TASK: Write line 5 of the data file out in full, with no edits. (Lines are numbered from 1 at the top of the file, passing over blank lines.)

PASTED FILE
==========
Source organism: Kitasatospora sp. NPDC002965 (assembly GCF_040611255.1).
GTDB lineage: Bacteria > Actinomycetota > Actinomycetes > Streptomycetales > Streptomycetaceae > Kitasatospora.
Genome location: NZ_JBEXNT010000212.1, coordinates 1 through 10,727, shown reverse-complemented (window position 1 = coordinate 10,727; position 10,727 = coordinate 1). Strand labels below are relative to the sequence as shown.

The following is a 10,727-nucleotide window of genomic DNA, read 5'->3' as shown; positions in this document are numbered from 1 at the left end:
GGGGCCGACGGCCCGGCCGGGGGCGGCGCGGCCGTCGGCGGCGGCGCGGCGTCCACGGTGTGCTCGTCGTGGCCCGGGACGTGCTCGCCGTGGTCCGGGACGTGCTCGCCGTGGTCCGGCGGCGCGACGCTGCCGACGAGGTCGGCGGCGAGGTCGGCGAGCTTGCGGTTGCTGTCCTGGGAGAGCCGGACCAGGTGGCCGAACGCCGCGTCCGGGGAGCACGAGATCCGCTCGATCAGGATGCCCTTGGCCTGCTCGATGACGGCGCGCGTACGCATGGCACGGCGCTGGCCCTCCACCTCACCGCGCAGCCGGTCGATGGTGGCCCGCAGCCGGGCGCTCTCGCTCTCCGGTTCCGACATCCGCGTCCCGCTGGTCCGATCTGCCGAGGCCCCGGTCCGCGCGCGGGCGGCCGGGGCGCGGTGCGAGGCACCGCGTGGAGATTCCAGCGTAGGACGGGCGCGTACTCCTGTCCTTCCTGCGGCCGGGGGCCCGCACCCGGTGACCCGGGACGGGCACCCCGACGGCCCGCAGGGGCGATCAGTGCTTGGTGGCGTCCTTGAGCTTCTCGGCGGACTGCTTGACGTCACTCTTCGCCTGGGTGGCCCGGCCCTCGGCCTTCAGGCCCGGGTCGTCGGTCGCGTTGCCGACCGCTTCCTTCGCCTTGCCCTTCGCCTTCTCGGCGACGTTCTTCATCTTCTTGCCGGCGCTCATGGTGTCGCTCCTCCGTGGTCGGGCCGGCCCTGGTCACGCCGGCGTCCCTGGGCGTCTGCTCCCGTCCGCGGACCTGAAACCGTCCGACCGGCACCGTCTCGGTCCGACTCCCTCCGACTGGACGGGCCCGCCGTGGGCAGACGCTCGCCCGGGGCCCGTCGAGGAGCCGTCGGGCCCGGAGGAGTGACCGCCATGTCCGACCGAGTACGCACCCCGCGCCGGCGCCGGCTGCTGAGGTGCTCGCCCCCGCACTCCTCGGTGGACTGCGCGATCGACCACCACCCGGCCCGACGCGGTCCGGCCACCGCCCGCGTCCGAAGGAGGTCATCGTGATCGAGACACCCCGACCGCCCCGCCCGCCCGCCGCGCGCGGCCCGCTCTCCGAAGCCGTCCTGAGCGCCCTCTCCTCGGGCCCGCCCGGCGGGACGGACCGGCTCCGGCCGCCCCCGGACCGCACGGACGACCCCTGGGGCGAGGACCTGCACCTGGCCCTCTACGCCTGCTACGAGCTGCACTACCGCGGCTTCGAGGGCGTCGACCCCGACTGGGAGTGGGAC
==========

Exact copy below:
GGGGCCGACGGCCCGGCCGGGGGCGGCGCGGCCGTCGGCGGCGGCGCGGCGTCCACGGTGTGCTCGTCGTGGCCCGGGACGTGCTCGCCGTGGTCCGGGACGTGCTCGCCGTGGTCCGGCGGCGCGACGCTGCCGACGAGGTCGGCGGCGAGGTCGGCGAGCTTGCGGTTGCTGTCCTGGGAGAGCCGGACCAGGTGGCCGAACGCCGCGTCCGGGGAGCACGAGATCCGCTCGATCAGGATGCCCTTGGCCTGCTCGATGACGGCGCGCGTACGCATGGCACGGCGCTGGCCCTCCACCTCACCGCGCAGCCGGTCGATGGTGGCCCGCAGCCGGGCGCTCTCGCTCTCCGGTTCCGACATCCGCGTCCCGCTGGTCCGATCTGCCGAGGCCCCGGTCCGCGCGCGGGCGGCCGGGGCGCGGTGCGAGGCACCGCGTGGAGATTCCAGCGTAGGACGGGCGCGTACTCCTGTCCTTCCTGCGGCCGGGGGCCCGCACCCGGTGACCCGGGACGGGCACCCCGACGGCCCGCAGGGGCGATCAGTGCTTGGTGGCGTCCTTGAGCTTCTCGGCGGACTGCTTGACGTCACTCTTCGCCTGGGTGGCCCGGCCCTCGGCCTTCAGGCCCGGGTCGTCGGTCGCGTTGCCGACCGCTTCCTTCGCCTTGCCCTTCGCCTTCTCGGCGACGTTCTTCATCTTCTTGCCGGCGCTCATGGTGTCGCTCCTCCGTGGTCGGGCCGGCCCTGGTCACGCCGGCGTCCCTGGGCGTCTGCTCCCGTCCGCGGACCTGAAACCGTCCGACCGGCACCGTCTCGGTCCGACTCCCTCCGACTGGACGGGCCCGCCGTGGGCAGACGCTCGCCCGGGGCCCGTCGAGGAGCCGTCGGGCCCGGAGGAGTGACCGCCATGTCCGACCGAGTACGCACCCCGCGCCGGCGCCGGCTGCTGAGGTGCTCGCCCCCGCACTCCTCGGTGGACTGCGCGATCGACCACCACCCGGCCCGACGCGGTCCGGCCACCGCCCGCGTCCGAAGGAGGTCATCGTGATCGAGACACCCCGACCGCCCCGCCCGCCCGCCGCGCGCGGCCCGCTCTCCGAAGCCGTCCTGAGCGCCCTCTCCTCGGGCCCGCCCGGCGGGACGGACCGGCTCCGGCCGCCCCCGGACCGCACGGACGACCCCTGGGGCGAGGACCTGCACCTGGCCCTCTACGCCTGCTACGAGCTGCACTACCGCGGCTTCGAGGGCGTCGACCCCGACTGGGAGTGGGAC